So, we’re two (Post-Symposium) workshops through our programme. And I have thoroughly enjoyed them both. You never REALLY know how a workshop has gone. Unless someone demands their fee back straight away. Or unless someone is driven to denouncing your paltry skills of planning and organisation. Neither of these things has happened yet. I suppose one good sign is in the quality of the work produced. There have been moments in both workshops when the room has been spellbound by something that has just been minted. These are really precious moments; the time constraints of the workshop give everyone the advantage of being able to read without having a preamble of ‘this isn’t finished yet’, because everyone knows it isn’t. That lends work a malleable quality: it might be bent into another shape. And the supportive listening of others is something that I am always impressed by. And if something is really, really good then it has that freshness and free quality that perhaps is most often seen in jazz: something wonderful happening THERE in front of you. It’s even more of an honour to see the work later on the page. Of all the things I do in any creative capacity at the moment, I think the workshop programme is one of my favourites. Probably like you, I have attended some bad workshops. You’ve been at one or two of those, haven’t you? Perhaps with a blockbuster poet who couldn’t be figged. Perhaps not. Time and energy go into these and I hope it shows.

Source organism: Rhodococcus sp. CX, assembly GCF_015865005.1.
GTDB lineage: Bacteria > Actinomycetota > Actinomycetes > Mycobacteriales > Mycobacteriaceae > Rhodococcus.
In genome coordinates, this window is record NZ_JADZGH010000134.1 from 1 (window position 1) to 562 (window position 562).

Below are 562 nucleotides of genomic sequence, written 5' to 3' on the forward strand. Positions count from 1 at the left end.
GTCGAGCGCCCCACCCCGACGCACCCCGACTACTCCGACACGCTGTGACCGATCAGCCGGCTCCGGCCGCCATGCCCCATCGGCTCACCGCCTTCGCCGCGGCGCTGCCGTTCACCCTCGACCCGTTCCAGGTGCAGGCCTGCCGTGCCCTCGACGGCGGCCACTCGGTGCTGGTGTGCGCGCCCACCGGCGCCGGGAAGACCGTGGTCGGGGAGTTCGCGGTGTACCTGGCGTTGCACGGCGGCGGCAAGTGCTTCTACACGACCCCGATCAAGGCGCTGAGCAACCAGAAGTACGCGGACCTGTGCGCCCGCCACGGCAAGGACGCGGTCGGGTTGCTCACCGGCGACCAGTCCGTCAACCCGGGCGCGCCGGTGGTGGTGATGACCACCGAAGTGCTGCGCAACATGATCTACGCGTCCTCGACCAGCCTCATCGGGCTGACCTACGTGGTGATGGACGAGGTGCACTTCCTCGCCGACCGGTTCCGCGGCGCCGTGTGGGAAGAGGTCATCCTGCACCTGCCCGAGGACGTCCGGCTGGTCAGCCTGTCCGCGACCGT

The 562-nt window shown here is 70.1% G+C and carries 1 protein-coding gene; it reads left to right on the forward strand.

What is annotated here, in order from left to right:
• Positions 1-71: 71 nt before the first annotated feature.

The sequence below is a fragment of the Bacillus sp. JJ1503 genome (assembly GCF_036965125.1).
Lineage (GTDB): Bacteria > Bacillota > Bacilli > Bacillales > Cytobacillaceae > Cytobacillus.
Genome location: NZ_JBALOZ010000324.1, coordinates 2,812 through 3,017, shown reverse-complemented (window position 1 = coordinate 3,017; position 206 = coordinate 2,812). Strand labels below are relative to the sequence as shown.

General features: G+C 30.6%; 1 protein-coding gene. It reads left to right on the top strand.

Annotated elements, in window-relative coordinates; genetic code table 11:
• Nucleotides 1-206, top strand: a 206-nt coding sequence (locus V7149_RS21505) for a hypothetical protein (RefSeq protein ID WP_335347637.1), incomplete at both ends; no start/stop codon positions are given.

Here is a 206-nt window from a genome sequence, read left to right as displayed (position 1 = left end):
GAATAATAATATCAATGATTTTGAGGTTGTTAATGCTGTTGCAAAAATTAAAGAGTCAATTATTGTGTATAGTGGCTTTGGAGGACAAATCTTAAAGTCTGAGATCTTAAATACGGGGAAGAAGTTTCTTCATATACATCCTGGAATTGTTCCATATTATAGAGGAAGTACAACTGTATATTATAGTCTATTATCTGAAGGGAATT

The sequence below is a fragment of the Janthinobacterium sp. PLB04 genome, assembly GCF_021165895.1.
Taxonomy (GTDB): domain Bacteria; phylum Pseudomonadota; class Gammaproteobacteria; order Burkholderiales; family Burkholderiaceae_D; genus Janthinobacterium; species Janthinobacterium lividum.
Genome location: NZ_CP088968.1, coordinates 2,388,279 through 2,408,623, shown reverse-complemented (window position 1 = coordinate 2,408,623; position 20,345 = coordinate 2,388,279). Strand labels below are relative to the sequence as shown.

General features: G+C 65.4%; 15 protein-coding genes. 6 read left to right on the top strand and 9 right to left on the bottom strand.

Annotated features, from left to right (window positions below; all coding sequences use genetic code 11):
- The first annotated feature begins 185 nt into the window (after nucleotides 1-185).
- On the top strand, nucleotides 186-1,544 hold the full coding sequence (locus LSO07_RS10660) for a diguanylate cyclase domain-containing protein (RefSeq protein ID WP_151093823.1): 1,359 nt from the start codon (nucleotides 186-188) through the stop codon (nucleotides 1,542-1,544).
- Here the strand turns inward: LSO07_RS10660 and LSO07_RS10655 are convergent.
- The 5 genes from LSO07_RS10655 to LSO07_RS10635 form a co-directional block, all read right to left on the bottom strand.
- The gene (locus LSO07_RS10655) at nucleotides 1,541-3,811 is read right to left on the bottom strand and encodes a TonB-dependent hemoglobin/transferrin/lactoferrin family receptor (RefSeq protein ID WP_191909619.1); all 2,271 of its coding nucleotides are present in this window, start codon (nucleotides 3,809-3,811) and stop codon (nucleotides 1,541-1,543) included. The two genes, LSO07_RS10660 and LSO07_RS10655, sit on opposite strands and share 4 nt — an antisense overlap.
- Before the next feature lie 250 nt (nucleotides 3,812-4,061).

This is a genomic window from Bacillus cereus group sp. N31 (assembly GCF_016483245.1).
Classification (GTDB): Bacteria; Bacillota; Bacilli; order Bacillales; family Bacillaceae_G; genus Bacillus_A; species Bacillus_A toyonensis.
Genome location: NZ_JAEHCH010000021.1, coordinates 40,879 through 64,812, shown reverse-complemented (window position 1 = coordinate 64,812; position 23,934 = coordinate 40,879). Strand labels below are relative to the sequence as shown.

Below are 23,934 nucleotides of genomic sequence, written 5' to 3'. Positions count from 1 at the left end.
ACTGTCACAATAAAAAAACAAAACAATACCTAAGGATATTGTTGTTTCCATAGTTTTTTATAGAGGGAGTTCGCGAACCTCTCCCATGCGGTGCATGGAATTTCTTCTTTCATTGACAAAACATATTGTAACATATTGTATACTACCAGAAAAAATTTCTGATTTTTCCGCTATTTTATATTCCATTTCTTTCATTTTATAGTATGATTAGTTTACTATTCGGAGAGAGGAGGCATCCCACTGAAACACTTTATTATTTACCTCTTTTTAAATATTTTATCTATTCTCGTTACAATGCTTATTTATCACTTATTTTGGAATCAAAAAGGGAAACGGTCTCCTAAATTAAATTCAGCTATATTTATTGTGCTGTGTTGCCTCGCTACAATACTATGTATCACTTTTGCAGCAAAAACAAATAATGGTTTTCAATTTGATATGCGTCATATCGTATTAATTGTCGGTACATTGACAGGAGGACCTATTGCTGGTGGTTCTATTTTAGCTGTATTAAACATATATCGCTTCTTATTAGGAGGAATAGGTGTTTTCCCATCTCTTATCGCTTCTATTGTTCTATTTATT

The wonderful staff of Tullie House even gave us a sign at the weekend. Look. here it is. And a word or two for the lovely room: what a great space for talking about poetry.
If you’re interested in coming to either of the remaining workshops you can find the details elsewhere on here, but they are on 25th June and 2nd July.